This week the Riding Instructor recounts the story of her own best Christmas ever. She was 14, and she was about to become the proud owner of her very first horse.
From the Riding Instructor:
So as the holidays approach and I consult with parent after parent about what wonderful piece of equine equipment Santa should bring their child (a mystery to me: why do they all want to buy polo wraps?), I am reminded of the year I got the best Christmas present ever.
I was fourteen; I’d be riding since I was seven and had progressed from once a week lesson student to full-on horse nut. I’d spent the summer as the junior-est of the junior counselors at our barn summer camp for no pay other than the chance to be at the barn all day. I technically had my own horse, an ancient school horse the crafty barn owner had given to me, but, lovely as the old guy was, he wasn’t up to much more than a hack around the ring. And I was ready for more. I wanted to show. I knew I was always going to be on a budget, that I was going to have work hard and save up for every one day of competitive glory, but, if anything, that made me more determined.
But I didn’t have a horse. I’d been lucky enough to lease one that fall, a children’s hunter belonging to another student while he was on the market for sale, but that lease had ended in November. I had no plan to further my ambitions, no idea where I was going to find something to ride that was appropriate for the show ring.
Until Christmas morning. It started out a fairly standard and uneventful day; the usual china teacups from distant aunts and a few bits and pieces of tack I’d picked out with my mother at the local tack store’s Christmas Eve event. I’d opened most of what I had – except for a large, light box I’d picked up and shaken more than once, mystified about what it could contain.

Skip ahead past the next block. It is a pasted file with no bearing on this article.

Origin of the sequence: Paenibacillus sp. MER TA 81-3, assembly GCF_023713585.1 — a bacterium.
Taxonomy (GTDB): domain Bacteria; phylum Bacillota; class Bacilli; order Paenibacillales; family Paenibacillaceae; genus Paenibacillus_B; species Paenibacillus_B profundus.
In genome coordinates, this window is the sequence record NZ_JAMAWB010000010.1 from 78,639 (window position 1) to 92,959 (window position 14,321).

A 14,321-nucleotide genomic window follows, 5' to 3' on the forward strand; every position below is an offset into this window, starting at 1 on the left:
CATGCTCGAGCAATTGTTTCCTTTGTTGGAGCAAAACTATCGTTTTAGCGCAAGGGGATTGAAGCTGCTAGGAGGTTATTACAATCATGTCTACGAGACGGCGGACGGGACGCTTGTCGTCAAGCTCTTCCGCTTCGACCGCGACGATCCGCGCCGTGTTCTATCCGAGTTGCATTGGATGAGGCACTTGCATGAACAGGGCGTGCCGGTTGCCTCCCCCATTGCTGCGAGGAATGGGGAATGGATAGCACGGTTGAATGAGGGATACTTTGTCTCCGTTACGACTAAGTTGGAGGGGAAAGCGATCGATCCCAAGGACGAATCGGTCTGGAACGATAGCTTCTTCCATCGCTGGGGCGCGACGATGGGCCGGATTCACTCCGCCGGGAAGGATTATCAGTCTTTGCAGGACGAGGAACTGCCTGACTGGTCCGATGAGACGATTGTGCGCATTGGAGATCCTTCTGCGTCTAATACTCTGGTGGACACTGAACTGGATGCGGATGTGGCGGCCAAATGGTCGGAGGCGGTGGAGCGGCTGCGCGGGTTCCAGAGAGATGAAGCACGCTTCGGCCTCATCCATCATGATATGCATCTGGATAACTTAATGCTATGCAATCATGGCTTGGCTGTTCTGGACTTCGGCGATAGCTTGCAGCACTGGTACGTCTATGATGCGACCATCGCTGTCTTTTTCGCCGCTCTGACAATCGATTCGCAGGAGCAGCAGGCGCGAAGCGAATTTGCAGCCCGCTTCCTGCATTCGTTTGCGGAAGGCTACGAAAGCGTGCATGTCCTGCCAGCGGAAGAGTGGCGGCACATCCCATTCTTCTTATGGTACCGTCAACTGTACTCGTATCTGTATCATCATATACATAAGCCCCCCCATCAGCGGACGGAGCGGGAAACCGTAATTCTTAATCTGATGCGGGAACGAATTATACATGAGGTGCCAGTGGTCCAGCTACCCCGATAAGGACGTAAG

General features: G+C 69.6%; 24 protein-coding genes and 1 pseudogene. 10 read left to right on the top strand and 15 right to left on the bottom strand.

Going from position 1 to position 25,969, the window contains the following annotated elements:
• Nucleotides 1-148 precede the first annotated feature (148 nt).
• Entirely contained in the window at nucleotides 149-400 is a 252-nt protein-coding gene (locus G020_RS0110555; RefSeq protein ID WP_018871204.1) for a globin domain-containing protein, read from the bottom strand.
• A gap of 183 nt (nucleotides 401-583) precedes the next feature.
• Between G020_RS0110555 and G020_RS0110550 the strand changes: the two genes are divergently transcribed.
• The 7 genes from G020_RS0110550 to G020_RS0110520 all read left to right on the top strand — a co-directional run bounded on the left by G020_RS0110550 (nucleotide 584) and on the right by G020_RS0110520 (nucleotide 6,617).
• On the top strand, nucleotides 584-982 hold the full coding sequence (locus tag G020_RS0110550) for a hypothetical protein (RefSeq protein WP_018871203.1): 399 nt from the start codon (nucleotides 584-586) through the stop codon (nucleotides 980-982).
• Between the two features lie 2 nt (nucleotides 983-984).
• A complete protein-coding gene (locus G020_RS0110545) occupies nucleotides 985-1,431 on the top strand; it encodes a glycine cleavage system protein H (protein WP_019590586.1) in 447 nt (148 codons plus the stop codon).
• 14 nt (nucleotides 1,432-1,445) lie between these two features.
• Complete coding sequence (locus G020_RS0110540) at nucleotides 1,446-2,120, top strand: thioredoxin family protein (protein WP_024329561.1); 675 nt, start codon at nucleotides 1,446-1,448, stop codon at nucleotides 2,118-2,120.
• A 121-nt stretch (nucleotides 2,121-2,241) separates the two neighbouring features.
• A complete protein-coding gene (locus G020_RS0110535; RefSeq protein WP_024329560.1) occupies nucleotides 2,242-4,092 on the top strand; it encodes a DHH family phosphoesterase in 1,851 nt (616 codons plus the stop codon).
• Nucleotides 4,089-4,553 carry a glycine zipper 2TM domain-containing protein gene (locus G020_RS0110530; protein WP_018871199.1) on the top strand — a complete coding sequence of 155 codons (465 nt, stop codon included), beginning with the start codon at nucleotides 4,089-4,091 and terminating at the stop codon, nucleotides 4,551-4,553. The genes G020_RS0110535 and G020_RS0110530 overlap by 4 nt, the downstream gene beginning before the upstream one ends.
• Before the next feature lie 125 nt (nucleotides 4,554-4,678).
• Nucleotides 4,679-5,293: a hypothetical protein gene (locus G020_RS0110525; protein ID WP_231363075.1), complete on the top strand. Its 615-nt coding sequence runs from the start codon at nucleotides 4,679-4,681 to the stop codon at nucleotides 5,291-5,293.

I opened it to find… another box. And then another one, and another one. In my memory, the boxes are infinite, but there were probably only five or so. At the heart of the last, smallest box, an envelope. In the envelope, a set of Jockey Club registration papers. “Bold and Fleet?” The name meant nothing to me. My parents answered my unspoken question by explaining that this was the registered name of the horse I’d leased that fall. I was over the moon. My dreams actually had come true.
In the years that followed, that perfect delight of that Christmas morning would be tempered somewhat (when horse shopping on a budget, you can choose plain and reliable or fancy, unsound, and unreliable. Take a guess on which my mystery horse proved to be.) But I don’t think I have ever had a better Christmas… not just because I got a horse, but because it was so unexpected, such a surprise, such a gift. My parents had taken so much care to make it memorable and wonderful. I am so grateful to them for that moment.
So I hope all of you have equally wonderful holidays this year. And even if it’s not a pony, but a set of polo wraps under the tree, remember that it was given with love and thought to making your horsey dreams come true, even if just a little bit.